The ECJ ruled in favour of Primakabin’s use of trademarked keywords while stating that:
A specialist reseller of second-hand goods under another person’s trade mark cannot be prohibited from using that mark to advertise to the public its resale activities unless the resale of those other goods risks seriously damaging the image which the proprietor has succeeded in creating for its mark.
With regard to the search engines liability, it was seen in Victor Andrew Wilson v. Yahoo! UK Ltd. that search engines cannot be held liable for the use of trademarked advertisements. The UK Court had opined that the search engine was not using the trade mark of the claimant and it was being used by the people who were browsing the term “Mr Spicy”. Thus, similar to the stand in the Netherlands, the UK Courts have also ruled in favour of the advertisers. Moreover, in France, the Court has held that Google is merely performing a technical and passive role and thus it cannot be held liable. As the search engine is not working for its own communication, but the communication of the customers, the liability shall only arise when Google is asked to take off the infringing keyword and it refrains from doing so.
The ECJ has held that there are four main cumulative conditions that must be shown to prove trade mark infringement. In order for trade mark infringement to occur, all four components shall be satisfied:
(i) the use must be in the course of trade;
(ii) the use must be made without the consent of the trade mark owner;
(iii) this use must relate to identical or similar products or services; and
(iv) the use must affect the functions of the mark.
Given the aforementioned grounds of trade mark infringement, keyword advertisements of the trade mark words may as well constitute trade mark infringement of the registered trade mark. Such tactics are invariably undertaken by rival companies involved in similar trade as of that of the trade mark owner. The rival companies use trademarked words as keywords without taking permission from the owner. This, therefore, is a dishonest practice and involves a use of symbol or mark that has been registered by another party. Further, most of the times, these companies produce products or provide services that are close substitutes of each other and thus keyword advertisements relate to identical and similar products and services.
Another question that merits an answer is whether the use of such keywords amount to loss to the owner of the trade mark. It has been argued that given the level of internet literacy, an average internet user does not know the difference between search results and advertisements and it is likely that a user will go to a link of other advertisers mistaking it to be the trademarked products advertisement. However, this argument does not stand given the increasing scope of online advertisements and online shopping. The internet has become the biggest platform for the exchange of goods and services. A lot of customers browse for particular products in the internet and are confused due to the advertisements of the rival companies. Since, it is the first advertisement that appears on the search result, more often than not, the customers end up landing on their websites.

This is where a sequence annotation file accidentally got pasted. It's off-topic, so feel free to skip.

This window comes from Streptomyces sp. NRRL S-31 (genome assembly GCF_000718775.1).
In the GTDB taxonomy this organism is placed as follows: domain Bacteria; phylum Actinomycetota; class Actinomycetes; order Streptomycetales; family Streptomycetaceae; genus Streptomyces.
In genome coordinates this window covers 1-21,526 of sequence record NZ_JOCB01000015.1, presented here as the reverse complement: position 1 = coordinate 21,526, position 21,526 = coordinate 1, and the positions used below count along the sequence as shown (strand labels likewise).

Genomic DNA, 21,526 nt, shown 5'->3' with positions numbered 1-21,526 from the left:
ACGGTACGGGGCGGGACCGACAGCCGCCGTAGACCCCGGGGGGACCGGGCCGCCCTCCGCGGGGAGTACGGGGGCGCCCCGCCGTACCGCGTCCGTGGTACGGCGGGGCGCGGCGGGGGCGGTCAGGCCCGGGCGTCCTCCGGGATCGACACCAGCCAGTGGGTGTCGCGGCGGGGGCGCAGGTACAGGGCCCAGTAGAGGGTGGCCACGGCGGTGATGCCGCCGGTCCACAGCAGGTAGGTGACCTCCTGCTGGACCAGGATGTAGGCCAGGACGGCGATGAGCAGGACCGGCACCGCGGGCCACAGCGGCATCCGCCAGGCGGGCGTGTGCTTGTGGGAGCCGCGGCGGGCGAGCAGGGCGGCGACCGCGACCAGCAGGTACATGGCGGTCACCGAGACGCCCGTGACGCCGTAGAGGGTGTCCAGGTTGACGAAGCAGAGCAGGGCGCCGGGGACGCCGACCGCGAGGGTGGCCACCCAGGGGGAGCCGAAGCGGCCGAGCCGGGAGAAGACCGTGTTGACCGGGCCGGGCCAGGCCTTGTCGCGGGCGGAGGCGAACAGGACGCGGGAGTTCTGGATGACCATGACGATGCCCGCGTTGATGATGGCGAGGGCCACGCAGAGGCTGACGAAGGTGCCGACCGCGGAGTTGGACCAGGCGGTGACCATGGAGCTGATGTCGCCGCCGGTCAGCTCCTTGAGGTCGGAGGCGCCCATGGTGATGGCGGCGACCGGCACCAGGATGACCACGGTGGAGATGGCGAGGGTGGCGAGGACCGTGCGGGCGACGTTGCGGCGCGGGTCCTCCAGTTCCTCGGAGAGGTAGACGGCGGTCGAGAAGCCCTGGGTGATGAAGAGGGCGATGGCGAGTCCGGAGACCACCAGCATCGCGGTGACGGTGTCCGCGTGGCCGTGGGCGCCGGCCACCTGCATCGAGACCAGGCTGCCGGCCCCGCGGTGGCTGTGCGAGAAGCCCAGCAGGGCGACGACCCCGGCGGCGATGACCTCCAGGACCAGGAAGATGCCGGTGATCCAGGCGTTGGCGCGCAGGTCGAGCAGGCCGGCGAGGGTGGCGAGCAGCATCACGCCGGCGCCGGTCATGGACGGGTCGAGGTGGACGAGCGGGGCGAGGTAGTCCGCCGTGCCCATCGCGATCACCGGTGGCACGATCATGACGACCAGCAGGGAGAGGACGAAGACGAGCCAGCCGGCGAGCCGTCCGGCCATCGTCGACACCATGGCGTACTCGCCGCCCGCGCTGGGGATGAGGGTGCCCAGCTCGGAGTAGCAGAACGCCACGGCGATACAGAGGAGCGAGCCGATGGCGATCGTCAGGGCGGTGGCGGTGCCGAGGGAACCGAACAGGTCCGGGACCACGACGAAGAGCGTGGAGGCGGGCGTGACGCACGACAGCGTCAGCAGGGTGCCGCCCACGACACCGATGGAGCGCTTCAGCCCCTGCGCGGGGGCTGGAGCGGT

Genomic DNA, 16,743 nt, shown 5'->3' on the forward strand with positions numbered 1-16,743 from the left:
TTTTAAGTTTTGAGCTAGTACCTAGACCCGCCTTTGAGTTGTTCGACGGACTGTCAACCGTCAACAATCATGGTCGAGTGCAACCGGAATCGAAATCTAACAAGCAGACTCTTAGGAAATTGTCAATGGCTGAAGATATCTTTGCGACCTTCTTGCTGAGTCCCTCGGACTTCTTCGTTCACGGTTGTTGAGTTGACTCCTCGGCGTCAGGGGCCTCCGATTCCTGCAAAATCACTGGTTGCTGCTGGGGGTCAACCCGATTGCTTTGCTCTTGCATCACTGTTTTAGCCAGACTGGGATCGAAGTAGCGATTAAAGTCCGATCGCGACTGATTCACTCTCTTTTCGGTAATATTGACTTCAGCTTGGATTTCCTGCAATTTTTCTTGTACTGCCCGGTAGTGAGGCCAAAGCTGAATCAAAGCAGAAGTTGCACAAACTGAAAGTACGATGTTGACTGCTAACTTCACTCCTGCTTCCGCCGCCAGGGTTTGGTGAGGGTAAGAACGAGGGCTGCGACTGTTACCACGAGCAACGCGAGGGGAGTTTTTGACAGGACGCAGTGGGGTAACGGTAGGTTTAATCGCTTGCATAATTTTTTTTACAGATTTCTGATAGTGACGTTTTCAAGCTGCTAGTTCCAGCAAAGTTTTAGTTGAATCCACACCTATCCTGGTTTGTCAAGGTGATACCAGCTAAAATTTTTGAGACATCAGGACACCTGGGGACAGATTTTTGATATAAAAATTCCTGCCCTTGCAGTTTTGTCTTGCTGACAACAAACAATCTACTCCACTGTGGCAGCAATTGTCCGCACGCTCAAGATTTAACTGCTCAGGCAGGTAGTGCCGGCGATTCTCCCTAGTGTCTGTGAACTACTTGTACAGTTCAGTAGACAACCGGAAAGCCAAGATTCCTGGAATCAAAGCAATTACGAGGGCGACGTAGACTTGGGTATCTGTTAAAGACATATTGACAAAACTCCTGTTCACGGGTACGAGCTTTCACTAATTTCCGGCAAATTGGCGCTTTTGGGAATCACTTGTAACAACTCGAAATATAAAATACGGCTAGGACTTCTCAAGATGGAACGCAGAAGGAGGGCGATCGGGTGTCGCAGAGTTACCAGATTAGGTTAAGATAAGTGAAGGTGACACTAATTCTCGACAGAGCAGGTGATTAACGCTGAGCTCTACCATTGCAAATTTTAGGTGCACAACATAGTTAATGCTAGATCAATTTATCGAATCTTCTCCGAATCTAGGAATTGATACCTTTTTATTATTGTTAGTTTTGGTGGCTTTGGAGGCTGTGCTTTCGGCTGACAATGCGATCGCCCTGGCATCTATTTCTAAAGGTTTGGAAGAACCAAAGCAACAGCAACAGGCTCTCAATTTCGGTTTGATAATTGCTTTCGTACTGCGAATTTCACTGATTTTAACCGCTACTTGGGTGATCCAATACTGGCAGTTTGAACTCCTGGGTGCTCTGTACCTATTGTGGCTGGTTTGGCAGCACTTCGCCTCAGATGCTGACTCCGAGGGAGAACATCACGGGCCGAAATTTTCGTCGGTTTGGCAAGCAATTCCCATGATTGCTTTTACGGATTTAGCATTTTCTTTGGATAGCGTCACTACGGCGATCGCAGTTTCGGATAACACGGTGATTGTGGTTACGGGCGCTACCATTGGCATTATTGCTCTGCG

It must be noted here that mostly, the new rival brands are trying to use the keywords of renowned trade marks to market their products are producing similar products or services. As these products or services are close substitutes of each other, the customers might be swayed to purchase the new companies’ goods or services as the newly marketed products are mostly cheaper in the market. Further, the customers become aware of the existence of such a rival brand and therefore the exclusivity of the trade mark owner does not remain the same and they may face substantial dip in their sales and profits. The initial confusion affects the economic gains of trade mark registration.
We conclude by saying that trade mark violation of trademarked keywords constitutes an infringement of trade mark by the rival advertiser. However, with regard to the liability of search engines, it shall depend upon the recognition of the trade mark. If it is too widely renowned trade mark for instance “Coke”, then the search engines should be held liable for putting it in the suggestion box for keywords. Sooner or later, such matters may start landing before appropriate courts for redressal and the uncertainty over this issue may then be settled by providing a conclusive determination.
 Dr B.L. Wadhwa, Law relating to Intellectual Property Rights, 4 (Universal Law Publication Co), 303-305, (2010).
 Case C-558/08, order dated 8-7-2010 : ECLI:EU:C:2010:416.
 Portakabin Ltd. v. Primakabin BV, Case C-558/08, order dated 8-7-2010 : ECLI:EU:C:2010:416.
 2008 EWHC 361 (Ch).
 Google France SARL v. Louis Vuitton Malletier SA, Case C-236/08, order dated 23-3-2010 : ECLI:EU:C:2010:159,.